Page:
Hundreds of Alien Worlds Come Into View (Infographic)
NASA's Kepler space telescope is helping astronomers find planets all over our region of the Milky Way galaxy.
Credit: Ross Toro, LiveScience Contributor

Just this week NASA researchers announced the planet-hunting Kepler spacecraft had spotted more than 1,000 exoplanet candidates and confirmed the existence of an alien world circling within its star's habitable zone — at a distance where it's not too cold nor too hot (along with other just-right conditions) for liquid water to exist.

Lying within the habitable zone means there's a chance such a planet could have conditions necessary to support life.

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In its first 16 months in action, with this new bucket of planets, Kepler has now discovered 2,326 potential planets. If confirmed, the identified planets would quadruple the current 700-plus exoplanets known beyond our solar system.

The exoplanet-hunting journey, which has include many observatories, has had many firsts. For instance, in 2008 astronomers announced they had snapped what they called the first-ever direct images of exoplanets, including a visible-light snapshot of a single-planet system and an infrared picture of a multiple-planet system. Other exoplanet firsts have included: the first known exoplanet, called 51 Pegasi b in 1995; the first, lowest-mass alien world; the first rocky world, called CoRoT-7b, spotted in orbit around another star; and the first super-Earth exoplanet with a confirmed atmosphere.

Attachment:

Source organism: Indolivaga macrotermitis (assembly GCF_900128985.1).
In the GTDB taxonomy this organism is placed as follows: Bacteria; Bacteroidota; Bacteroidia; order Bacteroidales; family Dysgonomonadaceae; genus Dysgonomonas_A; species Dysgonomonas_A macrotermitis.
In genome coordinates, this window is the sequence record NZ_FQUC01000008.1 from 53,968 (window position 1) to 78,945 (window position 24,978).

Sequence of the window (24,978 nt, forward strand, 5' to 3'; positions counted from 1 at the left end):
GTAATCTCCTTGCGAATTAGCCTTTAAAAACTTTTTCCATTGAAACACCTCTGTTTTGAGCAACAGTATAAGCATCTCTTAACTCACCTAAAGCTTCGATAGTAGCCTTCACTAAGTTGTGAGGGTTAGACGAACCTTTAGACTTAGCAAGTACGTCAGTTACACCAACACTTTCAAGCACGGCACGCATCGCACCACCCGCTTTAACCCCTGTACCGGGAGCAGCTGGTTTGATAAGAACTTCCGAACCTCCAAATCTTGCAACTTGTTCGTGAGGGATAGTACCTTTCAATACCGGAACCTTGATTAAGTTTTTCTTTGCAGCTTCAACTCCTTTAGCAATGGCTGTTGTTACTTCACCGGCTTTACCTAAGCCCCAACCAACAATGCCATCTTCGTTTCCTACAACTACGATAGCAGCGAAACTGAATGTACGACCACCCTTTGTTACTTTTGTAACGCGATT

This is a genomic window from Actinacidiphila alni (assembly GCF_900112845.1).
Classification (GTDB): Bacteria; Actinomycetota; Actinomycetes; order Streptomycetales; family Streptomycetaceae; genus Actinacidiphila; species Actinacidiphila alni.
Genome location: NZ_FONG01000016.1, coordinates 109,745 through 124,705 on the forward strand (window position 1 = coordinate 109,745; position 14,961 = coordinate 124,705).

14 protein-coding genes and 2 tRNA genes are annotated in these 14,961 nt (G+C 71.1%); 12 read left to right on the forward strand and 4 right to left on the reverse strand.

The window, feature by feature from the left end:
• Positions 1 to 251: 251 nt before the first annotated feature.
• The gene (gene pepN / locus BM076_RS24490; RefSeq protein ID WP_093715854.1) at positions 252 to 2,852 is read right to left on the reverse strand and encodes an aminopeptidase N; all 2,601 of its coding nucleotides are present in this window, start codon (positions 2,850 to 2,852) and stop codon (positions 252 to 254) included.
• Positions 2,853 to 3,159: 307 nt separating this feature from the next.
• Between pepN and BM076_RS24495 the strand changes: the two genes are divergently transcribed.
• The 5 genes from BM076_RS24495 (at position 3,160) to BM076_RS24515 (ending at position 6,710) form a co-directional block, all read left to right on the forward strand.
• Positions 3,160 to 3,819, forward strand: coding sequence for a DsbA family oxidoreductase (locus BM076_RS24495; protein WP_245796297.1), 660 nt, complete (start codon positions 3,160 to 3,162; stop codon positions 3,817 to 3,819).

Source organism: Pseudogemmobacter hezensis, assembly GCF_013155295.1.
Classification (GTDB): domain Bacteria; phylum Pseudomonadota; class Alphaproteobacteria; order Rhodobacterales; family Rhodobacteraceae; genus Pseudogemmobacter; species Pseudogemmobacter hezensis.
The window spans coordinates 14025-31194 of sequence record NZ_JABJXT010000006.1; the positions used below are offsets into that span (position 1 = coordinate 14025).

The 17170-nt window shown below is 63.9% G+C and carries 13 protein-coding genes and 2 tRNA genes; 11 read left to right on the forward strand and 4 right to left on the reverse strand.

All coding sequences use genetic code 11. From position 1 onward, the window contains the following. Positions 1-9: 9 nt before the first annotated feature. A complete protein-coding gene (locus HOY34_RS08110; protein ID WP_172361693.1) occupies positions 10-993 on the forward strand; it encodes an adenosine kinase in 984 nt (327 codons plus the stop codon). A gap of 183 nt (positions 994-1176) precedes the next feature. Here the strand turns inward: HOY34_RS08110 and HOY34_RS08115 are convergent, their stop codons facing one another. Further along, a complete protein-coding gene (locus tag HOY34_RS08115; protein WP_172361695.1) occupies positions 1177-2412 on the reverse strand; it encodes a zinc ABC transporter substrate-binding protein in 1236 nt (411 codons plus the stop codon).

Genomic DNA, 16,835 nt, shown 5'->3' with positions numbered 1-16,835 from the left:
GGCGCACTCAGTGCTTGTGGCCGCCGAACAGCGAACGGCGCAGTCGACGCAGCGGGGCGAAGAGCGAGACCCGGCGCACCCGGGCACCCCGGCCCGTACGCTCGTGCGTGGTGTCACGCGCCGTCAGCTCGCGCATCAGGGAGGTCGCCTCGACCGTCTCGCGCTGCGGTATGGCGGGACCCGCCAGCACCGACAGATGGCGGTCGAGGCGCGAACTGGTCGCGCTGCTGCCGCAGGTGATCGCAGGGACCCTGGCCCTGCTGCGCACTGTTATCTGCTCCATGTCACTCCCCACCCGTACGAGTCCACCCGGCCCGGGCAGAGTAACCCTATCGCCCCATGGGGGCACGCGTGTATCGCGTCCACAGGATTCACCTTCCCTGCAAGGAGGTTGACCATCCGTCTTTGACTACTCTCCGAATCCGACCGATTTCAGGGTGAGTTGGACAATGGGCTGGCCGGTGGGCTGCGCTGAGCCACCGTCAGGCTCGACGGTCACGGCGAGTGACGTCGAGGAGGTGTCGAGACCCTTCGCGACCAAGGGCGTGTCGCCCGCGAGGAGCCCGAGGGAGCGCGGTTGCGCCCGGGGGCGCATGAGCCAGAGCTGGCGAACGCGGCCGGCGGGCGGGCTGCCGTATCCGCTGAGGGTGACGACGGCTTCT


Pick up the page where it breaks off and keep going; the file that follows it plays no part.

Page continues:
As with most things in space science, surpassing frontiers is the name of the game, and with exoplanet hunting the end-all is arguably Earth's twin.

Of the total 2,326 candidate planets that Kepler has found to date, 207 are approximately Earth-size. About 680 of them are a bit larger than our planet, falling into the "super-Earth" category, while 48 are considered candidate planets in the habitable zones of their stars, according to SPACE.com.

Only time will tell, as Kepler typically requires an object to cross in front of, or transit, its star three times in order to flag it as a planet or not. So the planets found in the quickest time must be pretty close to their host stars, meaning they are likely scalding hot (not great places for life to sprout). 

Given more time, more distant, and perhaps more Earthlike, worlds could come out of hiding for the spacecraft.

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